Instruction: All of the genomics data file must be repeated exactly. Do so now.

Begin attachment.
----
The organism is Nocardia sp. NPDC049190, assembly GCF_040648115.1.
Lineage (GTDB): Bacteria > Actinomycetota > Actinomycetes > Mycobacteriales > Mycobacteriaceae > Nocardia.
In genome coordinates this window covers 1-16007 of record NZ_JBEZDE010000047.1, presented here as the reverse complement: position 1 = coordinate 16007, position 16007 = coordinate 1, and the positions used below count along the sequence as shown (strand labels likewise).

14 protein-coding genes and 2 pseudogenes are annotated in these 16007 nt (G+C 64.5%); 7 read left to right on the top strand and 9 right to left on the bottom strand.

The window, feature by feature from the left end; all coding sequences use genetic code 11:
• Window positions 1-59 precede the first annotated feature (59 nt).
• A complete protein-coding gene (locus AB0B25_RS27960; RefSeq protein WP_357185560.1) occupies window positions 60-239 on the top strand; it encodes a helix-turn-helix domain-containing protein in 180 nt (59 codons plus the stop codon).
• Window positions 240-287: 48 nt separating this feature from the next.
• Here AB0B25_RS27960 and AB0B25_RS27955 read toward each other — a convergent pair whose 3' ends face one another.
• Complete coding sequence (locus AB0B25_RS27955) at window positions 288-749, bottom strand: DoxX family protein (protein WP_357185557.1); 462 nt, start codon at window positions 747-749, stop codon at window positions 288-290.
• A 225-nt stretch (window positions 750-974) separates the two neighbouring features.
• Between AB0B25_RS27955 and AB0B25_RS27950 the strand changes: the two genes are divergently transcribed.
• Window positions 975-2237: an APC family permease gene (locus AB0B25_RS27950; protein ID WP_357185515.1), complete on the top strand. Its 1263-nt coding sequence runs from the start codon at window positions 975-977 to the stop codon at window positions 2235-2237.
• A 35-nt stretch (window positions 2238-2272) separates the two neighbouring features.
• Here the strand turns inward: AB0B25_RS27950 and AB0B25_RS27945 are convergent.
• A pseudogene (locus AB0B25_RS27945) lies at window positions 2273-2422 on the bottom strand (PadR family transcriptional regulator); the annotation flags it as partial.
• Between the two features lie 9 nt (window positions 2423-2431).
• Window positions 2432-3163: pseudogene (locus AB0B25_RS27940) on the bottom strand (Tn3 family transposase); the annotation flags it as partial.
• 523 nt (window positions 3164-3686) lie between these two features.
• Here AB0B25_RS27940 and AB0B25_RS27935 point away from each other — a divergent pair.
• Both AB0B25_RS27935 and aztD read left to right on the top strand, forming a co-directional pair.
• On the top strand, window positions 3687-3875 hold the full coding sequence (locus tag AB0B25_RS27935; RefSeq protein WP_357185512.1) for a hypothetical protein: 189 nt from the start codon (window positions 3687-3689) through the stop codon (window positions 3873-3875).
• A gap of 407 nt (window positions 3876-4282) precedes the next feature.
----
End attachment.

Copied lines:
The organism is Nocardia sp. NPDC049190, assembly GCF_040648115.1.
Lineage (GTDB): Bacteria > Actinomycetota > Actinomycetes > Mycobacteriales > Mycobacteriaceae > Nocardia.
In genome coordinates this window covers 1-16007 of record NZ_JBEZDE010000047.1, presented here as the reverse complement: position 1 = coordinate 16007, position 16007 = coordinate 1, and the positions used below count along the sequence as shown (strand labels likewise).

14 protein-coding genes and 2 pseudogenes are annotated in these 16007 nt (G+C 64.5%); 7 read left to right on the top strand and 9 right to left on the bottom strand.

The window, feature by feature from the left end; all coding sequences use genetic code 11:
• Window positions 1-59 precede the first annotated feature (59 nt).
• A complete protein-coding gene (locus AB0B25_RS27960; RefSeq protein WP_357185560.1) occupies window positions 60-239 on the top strand; it encodes a helix-turn-helix domain-containing protein in 180 nt (59 codons plus the stop codon).
• Window positions 240-287: 48 nt separating this feature from the next.
• Here AB0B25_RS27960 and AB0B25_RS27955 read toward each other — a convergent pair whose 3' ends face one another.
• Complete coding sequence (locus AB0B25_RS27955) at window positions 288-749, bottom strand: DoxX family protein (protein WP_357185557.1); 462 nt, start codon at window positions 747-749, stop codon at window positions 288-290.
• A 225-nt stretch (window positions 750-974) separates the two neighbouring features.
• Between AB0B25_RS27955 and AB0B25_RS27950 the strand changes: the two genes are divergently transcribed.
• Window positions 975-2237: an APC family permease gene (locus AB0B25_RS27950; protein ID WP_357185515.1), complete on the top strand. Its 1263-nt coding sequence runs from the start codon at window positions 975-977 to the stop codon at window positions 2235-2237.
• A 35-nt stretch (window positions 2238-2272) separates the two neighbouring features.
• Here the strand turns inward: AB0B25_RS27950 and AB0B25_RS27945 are convergent.
• A pseudogene (locus AB0B25_RS27945) lies at window positions 2273-2422 on the bottom strand (PadR family transcriptional regulator); the annotation flags it as partial.
• Between the two features lie 9 nt (window positions 2423-2431).
• Window positions 2432-3163: pseudogene (locus AB0B25_RS27940) on the bottom strand (Tn3 family transposase); the annotation flags it as partial.
• 523 nt (window positions 3164-3686) lie between these two features.
• Here AB0B25_RS27940 and AB0B25_RS27935 point away from each other — a divergent pair.
• Both AB0B25_RS27935 and aztD read left to right on the top strand, forming a co-directional pair.
• On the top strand, window positions 3687-3875 hold the full coding sequence (locus tag AB0B25_RS27935; RefSeq protein WP_357185512.1) for a hypothetical protein: 189 nt from the start codon (window positions 3687-3689) through the stop codon (window positions 3873-3875).
• A gap of 407 nt (window positions 3876-4282) precedes the next feature.